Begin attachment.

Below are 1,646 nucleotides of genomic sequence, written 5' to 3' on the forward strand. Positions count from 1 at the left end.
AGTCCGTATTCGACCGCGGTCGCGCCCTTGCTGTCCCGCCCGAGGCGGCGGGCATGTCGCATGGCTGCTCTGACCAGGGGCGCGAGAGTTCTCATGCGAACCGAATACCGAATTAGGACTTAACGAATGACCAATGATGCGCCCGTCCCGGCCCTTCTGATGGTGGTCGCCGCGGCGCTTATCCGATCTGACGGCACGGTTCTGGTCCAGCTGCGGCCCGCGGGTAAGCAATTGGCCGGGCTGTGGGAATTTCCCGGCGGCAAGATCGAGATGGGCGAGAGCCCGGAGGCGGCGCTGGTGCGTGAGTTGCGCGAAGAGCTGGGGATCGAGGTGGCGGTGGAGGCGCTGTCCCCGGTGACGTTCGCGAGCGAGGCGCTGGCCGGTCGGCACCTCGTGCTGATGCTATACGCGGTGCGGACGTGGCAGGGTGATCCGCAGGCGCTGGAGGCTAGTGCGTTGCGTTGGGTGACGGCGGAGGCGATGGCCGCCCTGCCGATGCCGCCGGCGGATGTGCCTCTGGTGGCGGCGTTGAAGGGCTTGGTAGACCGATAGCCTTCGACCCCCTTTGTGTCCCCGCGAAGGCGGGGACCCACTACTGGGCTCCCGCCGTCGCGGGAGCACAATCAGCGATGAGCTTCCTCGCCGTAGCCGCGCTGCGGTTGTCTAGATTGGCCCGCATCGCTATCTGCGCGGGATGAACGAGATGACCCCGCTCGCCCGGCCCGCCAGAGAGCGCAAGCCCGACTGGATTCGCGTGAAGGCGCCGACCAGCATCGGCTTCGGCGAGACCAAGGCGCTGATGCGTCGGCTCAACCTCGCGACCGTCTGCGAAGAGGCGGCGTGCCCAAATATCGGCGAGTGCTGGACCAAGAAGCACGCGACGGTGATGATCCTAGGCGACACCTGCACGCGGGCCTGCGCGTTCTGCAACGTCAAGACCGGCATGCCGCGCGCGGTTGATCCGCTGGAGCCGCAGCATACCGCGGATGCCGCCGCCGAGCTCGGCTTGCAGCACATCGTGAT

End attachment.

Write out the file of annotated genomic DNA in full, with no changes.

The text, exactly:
Below are 1,646 nucleotides of genomic sequence, written 5' to 3' on the forward strand. Positions count from 1 at the left end.
AGTCCGTATTCGACCGCGGTCGCGCCCTTGCTGTCCCGCCCGAGGCGGCGGGCATGTCGCATGGCTGCTCTGACCAGGGGCGCGAGAGTTCTCATGCGAACCGAATACCGAATTAGGACTTAACGAATGACCAATGATGCGCCCGTCCCGGCCCTTCTGATGGTGGTCGCCGCGGCGCTTATCCGATCTGACGGCACGGTTCTGGTCCAGCTGCGGCCCGCGGGTAAGCAATTGGCCGGGCTGTGGGAATTTCCCGGCGGCAAGATCGAGATGGGCGAGAGCCCGGAGGCGGCGCTGGTGCGTGAGTTGCGCGAAGAGCTGGGGATCGAGGTGGCGGTGGAGGCGCTGTCCCCGGTGACGTTCGCGAGCGAGGCGCTGGCCGGTCGGCACCTCGTGCTGATGCTATACGCGGTGCGGACGTGGCAGGGTGATCCGCAGGCGCTGGAGGCTAGTGCGTTGCGTTGGGTGACGGCGGAGGCGATGGCCGCCCTGCCGATGCCGCCGGCGGATGTGCCTCTGGTGGCGGCGTTGAAGGGCTTGGTAGACCGATAGCCTTCGACCCCCTTTGTGTCCCCGCGAAGGCGGGGACCCACTACTGGGCTCCCGCCGTCGCGGGAGCACAATCAGCGATGAGCTTCCTCGCCGTAGCCGCGCTGCGGTTGTCTAGATTGGCCCGCATCGCTATCTGCGCGGGATGAACGAGATGACCCCGCTCGCCCGGCCCGCCAGAGAGCGCAAGCCCGACTGGATTCGCGTGAAGGCGCCGACCAGCATCGGCTTCGGCGAGACCAAGGCGCTGATGCGTCGGCTCAACCTCGCGACCGTCTGCGAAGAGGCGGCGTGCCCAAATATCGGCGAGTGCTGGACCAAGAAGCACGCGACGGTGATGATCCTAGGCGACACCTGCACGCGGGCCTGCGCGTTCTGCAACGTCAAGACCGGCATGCCGCGCGCGGTTGATCCGCTGGAGCCGCAGCATACCGCGGATGCCGCCGCCGAGCTCGGCTTGCAGCACATCGTGAT